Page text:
6. Repeat instances reinforce the feeling.
Now, I’m a huge Doctor Who fan among other things, and I’ve professionally written tens of thousands of words on the subject. That said, I don’t take criticism or hatred of Doctor Who from other people personally because it’s a television show and shows don’t actually have feelings I need to protect. The Doctor doesn’t care if you call him stupid or racist or something because The Doctor is not real. Even things that may be real, like the sports team you might obsessively follow, do not require the guarding of their virtue and feelings. That sort of personal connection to something like sports is very unhealthy and occasionally fatal.
Mass consumption of things also tends to bestow an unearned sense of expertise on the consumable. To stick with the geek subjects, playing hours of video games or reading stacks of comics goes from being a diversion to being an investment in your personal worth. It has to be for something, and it’s exactly where gatekeeping comes from. All this does is up the ante on how much a person has traded his own sense of self for shares in something he doesn't truly own, only consumed. If what’s being consumed has a history of being marketed toward a specific and fairly homogeneous demographic, it gets even worse, dragging tribalism and othering into the conversation. Consumption becomes a resource to be protected against invaders.
So, before you see someone writing a critique of the metal scene or representation in video game and start penning your rage-tweet, let me quote David Wong and ask you this: How much of your time is spent consuming things other people have made (TV, music, video games, websites) versus making your own? Only one of those adds to your value as a human being.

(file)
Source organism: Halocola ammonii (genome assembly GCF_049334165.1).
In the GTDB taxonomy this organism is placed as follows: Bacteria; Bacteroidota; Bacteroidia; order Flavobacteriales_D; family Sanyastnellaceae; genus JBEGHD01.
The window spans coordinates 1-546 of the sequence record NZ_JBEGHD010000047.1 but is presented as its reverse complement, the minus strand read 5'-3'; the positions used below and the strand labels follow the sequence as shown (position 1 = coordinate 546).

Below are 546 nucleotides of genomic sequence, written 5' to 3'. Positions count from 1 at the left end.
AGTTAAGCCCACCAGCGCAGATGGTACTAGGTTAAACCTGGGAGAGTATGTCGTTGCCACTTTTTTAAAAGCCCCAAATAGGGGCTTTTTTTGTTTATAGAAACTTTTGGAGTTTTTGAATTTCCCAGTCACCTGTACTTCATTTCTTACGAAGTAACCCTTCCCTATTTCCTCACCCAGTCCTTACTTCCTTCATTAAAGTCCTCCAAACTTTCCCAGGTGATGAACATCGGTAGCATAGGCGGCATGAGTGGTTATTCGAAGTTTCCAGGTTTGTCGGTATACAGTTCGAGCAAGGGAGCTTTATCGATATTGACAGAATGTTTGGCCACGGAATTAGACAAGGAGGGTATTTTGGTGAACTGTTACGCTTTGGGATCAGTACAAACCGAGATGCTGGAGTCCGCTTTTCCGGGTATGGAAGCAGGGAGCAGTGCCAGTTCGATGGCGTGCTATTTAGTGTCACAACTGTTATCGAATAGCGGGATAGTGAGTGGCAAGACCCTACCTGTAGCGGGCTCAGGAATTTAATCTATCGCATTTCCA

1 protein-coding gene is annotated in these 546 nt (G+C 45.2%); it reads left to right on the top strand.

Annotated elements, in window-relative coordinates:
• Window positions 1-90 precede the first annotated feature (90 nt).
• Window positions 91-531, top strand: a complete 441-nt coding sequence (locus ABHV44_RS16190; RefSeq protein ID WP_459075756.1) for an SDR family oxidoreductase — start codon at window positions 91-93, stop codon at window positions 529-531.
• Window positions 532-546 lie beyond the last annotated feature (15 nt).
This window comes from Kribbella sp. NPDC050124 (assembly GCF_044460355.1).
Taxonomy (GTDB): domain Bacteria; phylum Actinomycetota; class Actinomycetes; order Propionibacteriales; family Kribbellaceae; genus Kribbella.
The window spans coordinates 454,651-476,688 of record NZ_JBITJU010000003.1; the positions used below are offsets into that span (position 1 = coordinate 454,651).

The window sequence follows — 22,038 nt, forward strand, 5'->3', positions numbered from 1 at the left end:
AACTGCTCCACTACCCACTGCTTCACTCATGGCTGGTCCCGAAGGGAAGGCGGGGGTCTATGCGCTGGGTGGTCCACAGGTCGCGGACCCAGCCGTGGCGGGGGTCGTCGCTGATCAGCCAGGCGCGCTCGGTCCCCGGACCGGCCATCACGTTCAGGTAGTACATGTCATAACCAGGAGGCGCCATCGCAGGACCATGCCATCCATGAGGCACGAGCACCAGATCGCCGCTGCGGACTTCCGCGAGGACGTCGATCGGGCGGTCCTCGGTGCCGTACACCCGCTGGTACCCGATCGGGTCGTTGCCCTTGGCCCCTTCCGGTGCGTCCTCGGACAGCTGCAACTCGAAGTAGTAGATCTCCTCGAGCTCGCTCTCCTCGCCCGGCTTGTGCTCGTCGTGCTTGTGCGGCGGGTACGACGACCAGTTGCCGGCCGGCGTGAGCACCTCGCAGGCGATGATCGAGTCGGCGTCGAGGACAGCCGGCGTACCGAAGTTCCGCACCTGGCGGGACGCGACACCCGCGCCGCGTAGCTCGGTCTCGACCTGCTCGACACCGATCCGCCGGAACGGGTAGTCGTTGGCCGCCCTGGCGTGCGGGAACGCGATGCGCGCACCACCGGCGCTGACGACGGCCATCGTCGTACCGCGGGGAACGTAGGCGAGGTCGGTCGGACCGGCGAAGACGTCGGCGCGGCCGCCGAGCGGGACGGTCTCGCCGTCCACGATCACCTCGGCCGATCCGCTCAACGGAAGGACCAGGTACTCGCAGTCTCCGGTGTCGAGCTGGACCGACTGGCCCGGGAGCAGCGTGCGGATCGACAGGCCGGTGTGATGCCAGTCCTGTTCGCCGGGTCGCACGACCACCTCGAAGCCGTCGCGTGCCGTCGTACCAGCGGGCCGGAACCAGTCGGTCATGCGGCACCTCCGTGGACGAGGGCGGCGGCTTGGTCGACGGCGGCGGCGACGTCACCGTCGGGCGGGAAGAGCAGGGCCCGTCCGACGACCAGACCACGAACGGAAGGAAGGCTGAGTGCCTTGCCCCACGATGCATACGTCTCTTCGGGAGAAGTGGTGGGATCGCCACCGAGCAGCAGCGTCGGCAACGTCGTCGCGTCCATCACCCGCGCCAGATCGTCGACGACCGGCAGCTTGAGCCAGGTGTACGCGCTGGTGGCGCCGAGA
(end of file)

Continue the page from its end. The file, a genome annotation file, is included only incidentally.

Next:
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What did I do in the two weeks when I apparently forgot to be a gamer, let alone a Gamer? Well, I worked on my ongoing book series. I spent spring break with my daughter playing board games and working on her reading comprehension. I delivered Girl Scout cookies. I made potatoes for potluck Easter dinner. I wrote some blog posts for the Houston Press (and so can you!) And yes, well-crafted critical writing is making something.
Producing things for others is the difference between being a grown-up and being a child, and once making something rather than defending the purity of medium or the problematic aspects of a spending habit becomes routine, you find that you spend a lot less time unhappily screaming about raped childhoods and the SJW menace. There’s a reason that, whenever a criticism is raised against something like a game or a TV show, the first response is always someone shouting, “If you don’t like something, make your own.” It’s because that person feels like he can’t and he assumes you can’t either.
But you can, you know? You can make the thing. People do every day, and the more you do it openly, honestly and with the sincere attempt to do your best, the happier you will be.